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Curbed Cup 1st round: (5) NoPa vs. (12) Castro

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Which neighborhood should advance? Cast your vote now!

NoPa.
Photo by Brandon Doran

The Curbed Cup, our annual award for the neighborhood of the year, kicks off with 16 neighborhoods vying for the prestigious (albeit fake) trophy. We’ll reveal each of the neighborhoods this week, and polls will be open for 24 hours so you can cast your vote as to which hoods should advance. Let the eliminations begin!


NoPa

Rechristened NoPa in the early aughts in order to appease and—let’s face it—attract well-to-do residents, the North of the Panhandle neighborhood is bounded by Divisadero, Fell, Turk, and Stanyan. It’s a sub-neighborhood of Western Addition, one that’s seen a spike on popularity over the last decade.

The neighborhood is known for its sundry of assorted furniture stores and eateries along Divisadero, most notably for the titular restaurant Nopa. The strip saw new spots like Che Fico grace their neighborhood, which opened inside an old automotive garage.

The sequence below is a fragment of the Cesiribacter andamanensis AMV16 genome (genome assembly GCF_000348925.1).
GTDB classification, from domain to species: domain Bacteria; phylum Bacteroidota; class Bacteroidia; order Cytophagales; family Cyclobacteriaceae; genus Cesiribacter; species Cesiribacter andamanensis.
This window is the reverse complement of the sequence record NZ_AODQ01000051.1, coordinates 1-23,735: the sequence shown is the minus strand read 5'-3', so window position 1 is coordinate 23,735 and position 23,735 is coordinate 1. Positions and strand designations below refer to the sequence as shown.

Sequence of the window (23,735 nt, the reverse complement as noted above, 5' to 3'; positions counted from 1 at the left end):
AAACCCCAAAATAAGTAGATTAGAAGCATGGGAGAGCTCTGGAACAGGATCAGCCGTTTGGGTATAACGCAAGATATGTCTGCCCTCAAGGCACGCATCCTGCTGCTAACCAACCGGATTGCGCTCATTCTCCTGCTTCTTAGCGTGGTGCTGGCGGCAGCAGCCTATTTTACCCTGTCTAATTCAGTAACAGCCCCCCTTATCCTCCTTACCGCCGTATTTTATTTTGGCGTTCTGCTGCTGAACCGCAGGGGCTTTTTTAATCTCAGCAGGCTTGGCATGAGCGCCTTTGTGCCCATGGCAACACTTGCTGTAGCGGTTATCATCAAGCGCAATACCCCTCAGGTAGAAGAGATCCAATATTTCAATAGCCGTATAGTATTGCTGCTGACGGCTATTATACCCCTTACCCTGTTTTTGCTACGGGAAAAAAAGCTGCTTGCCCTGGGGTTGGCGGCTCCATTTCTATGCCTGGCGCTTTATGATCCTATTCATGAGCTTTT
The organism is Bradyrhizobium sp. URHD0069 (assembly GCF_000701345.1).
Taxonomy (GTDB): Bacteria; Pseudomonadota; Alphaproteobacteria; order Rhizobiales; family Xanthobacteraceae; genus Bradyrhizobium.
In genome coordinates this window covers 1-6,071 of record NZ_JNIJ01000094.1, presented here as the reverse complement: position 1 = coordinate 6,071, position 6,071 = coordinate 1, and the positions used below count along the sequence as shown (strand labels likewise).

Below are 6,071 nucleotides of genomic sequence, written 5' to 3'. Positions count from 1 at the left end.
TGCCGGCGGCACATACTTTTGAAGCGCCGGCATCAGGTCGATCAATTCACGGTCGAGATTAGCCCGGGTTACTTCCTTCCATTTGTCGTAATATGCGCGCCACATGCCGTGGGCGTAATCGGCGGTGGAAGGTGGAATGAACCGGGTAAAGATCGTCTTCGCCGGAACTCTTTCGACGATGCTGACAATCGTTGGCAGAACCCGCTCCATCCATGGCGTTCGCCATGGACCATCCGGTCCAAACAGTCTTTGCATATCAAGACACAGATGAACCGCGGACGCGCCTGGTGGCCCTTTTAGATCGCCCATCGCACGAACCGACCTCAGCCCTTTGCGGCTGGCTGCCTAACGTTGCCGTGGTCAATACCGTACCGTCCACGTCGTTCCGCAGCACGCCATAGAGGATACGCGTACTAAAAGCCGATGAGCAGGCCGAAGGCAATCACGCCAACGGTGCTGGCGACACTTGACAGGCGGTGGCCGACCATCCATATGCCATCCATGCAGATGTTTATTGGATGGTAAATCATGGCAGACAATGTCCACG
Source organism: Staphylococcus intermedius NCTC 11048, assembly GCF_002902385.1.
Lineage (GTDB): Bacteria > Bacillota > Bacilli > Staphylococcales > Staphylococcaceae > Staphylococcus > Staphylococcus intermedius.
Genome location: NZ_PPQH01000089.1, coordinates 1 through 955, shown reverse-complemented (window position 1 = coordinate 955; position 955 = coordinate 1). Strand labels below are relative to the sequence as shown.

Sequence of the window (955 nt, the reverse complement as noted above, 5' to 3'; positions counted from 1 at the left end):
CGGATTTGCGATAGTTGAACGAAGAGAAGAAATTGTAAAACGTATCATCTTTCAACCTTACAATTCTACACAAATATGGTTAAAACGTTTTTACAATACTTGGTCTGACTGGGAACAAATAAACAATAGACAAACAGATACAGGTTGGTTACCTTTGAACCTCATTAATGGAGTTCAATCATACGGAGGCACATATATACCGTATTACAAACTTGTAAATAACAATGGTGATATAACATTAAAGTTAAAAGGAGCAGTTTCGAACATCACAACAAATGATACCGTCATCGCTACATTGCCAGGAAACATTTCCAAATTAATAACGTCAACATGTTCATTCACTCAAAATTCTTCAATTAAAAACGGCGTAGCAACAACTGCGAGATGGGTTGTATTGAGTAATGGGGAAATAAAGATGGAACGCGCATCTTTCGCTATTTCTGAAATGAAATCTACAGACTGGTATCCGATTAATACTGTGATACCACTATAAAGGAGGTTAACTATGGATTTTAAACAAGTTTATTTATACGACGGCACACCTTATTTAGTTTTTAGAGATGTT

Rental and home prices continued to skyrocket in the area. This tiny studio inside a circa 1905 mansion made waves when it hit the market in September, asking a cool #375,000. It sold over asking for a whopping $468,000, proving that, while not much happened in this small slice of San Francisco in 2017, it’s still one of the Bay Area’s hottest and more sought-after neighborhoods.


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Castro.
Photo by Justin Sullivan/Getty Images

Castro

Along with the Haight and Chinatown, few neighborhoods signify San Francisco to outsiders the way the Castro does. Most notable, it’s one of world’s few remaining safe spaces for LGBTQ people. New additions to the Rainbow Honor Walk keep the hood in line with its theme.

But even before it adopted the queer identity, it was a still gorgeous slice of the city, highlighted by Victorians galore and the Timothy Pflueger-designed Castro Theatre.

Rent and home prices are still absurd in the neighborhood, making it increasingly difficult for young people to call this safe mecca home. However, a bumper crop of new residential buildings (far too short to make any real change) have provided a pinprick of relief.

This year, former District Eight Supervisor Scott Wiener left office after winning the state senate vote, with Jeff Sheehy entering his seat as a mayoral appointee. In 2018, Sheehy goes head to head with Rafael Mandelman in a November vote.

But now, the decision is in your hands: Which area should advance? Cast your vote below, and may the best neighborhood win.